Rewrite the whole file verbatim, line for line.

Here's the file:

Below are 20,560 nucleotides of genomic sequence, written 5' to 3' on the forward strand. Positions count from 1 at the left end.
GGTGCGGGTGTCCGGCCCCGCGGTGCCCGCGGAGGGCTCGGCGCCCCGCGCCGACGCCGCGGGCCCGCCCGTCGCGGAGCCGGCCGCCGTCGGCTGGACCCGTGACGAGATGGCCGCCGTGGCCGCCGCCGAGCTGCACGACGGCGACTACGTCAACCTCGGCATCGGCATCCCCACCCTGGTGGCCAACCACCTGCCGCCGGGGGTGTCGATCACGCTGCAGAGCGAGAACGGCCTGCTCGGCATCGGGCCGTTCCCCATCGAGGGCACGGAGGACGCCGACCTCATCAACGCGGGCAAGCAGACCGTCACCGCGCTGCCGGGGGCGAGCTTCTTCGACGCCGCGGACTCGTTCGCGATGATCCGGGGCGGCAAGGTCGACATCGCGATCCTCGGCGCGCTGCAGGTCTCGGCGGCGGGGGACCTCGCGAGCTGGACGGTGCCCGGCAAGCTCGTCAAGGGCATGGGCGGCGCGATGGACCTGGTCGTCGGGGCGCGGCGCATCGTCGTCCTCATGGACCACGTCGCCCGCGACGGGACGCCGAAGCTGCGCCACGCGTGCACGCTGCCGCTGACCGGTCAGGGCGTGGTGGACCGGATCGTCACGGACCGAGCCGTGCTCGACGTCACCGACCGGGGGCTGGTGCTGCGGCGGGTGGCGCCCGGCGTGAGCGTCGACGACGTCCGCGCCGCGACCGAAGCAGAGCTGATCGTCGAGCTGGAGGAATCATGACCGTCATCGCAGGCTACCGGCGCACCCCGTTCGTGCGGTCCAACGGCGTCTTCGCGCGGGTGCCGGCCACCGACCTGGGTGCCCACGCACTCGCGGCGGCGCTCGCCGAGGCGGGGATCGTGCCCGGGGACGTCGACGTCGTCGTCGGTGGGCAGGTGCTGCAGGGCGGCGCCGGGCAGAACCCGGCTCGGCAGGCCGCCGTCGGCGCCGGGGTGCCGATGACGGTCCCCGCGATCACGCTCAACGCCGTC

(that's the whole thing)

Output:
Below are 20,560 nucleotides of genomic sequence, written 5' to 3' on the forward strand. Positions count from 1 at the left end.
GGTGCGGGTGTCCGGCCCCGCGGTGCCCGCGGAGGGCTCGGCGCCCCGCGCCGACGCCGCGGGCCCGCCCGTCGCGGAGCCGGCCGCCGTCGGCTGGACCCGTGACGAGATGGCCGCCGTGGCCGCCGCCGAGCTGCACGACGGCGACTACGTCAACCTCGGCATCGGCATCCCCACCCTGGTGGCCAACCACCTGCCGCCGGGGGTGTCGATCACGCTGCAGAGCGAGAACGGCCTGCTCGGCATCGGGCCGTTCCCCATCGAGGGCACGGAGGACGCCGACCTCATCAACGCGGGCAAGCAGACCGTCACCGCGCTGCCGGGGGCGAGCTTCTTCGACGCCGCGGACTCGTTCGCGATGATCCGGGGCGGCAAGGTCGACATCGCGATCCTCGGCGCGCTGCAGGTCTCGGCGGCGGGGGACCTCGCGAGCTGGACGGTGCCCGGCAAGCTCGTCAAGGGCATGGGCGGCGCGATGGACCTGGTCGTCGGGGCGCGGCGCATCGTCGTCCTCATGGACCACGTCGCCCGCGACGGGACGCCGAAGCTGCGCCACGCGTGCACGCTGCCGCTGACCGGTCAGGGCGTGGTGGACCGGATCGTCACGGACCGAGCCGTGCTCGACGTCACCGACCGGGGGCTGGTGCTGCGGCGGGTGGCGCCCGGCGTGAGCGTCGACGACGTCCGCGCCGCGACCGAAGCAGAGCTGATCGTCGAGCTGGAGGAATCATGACCGTCATCGCAGGCTACCGGCGCACCCCGTTCGTGCGGTCCAACGGCGTCTTCGCGCGGGTGCCGGCCACCGACCTGGGTGCCCACGCACTCGCGGCGGCGCTCGCCGAGGCGGGGATCGTGCCCGGGGACGTCGACGTCGTCGTCGGTGGGCAGGTGCTGCAGGGCGGCGCCGGGCAGAACCCGGCTCGGCAGGCCGCCGTCGGCGCCGGGGTGCCGATGACGGTCCCCGCGATCACGCTCAACGCCGTC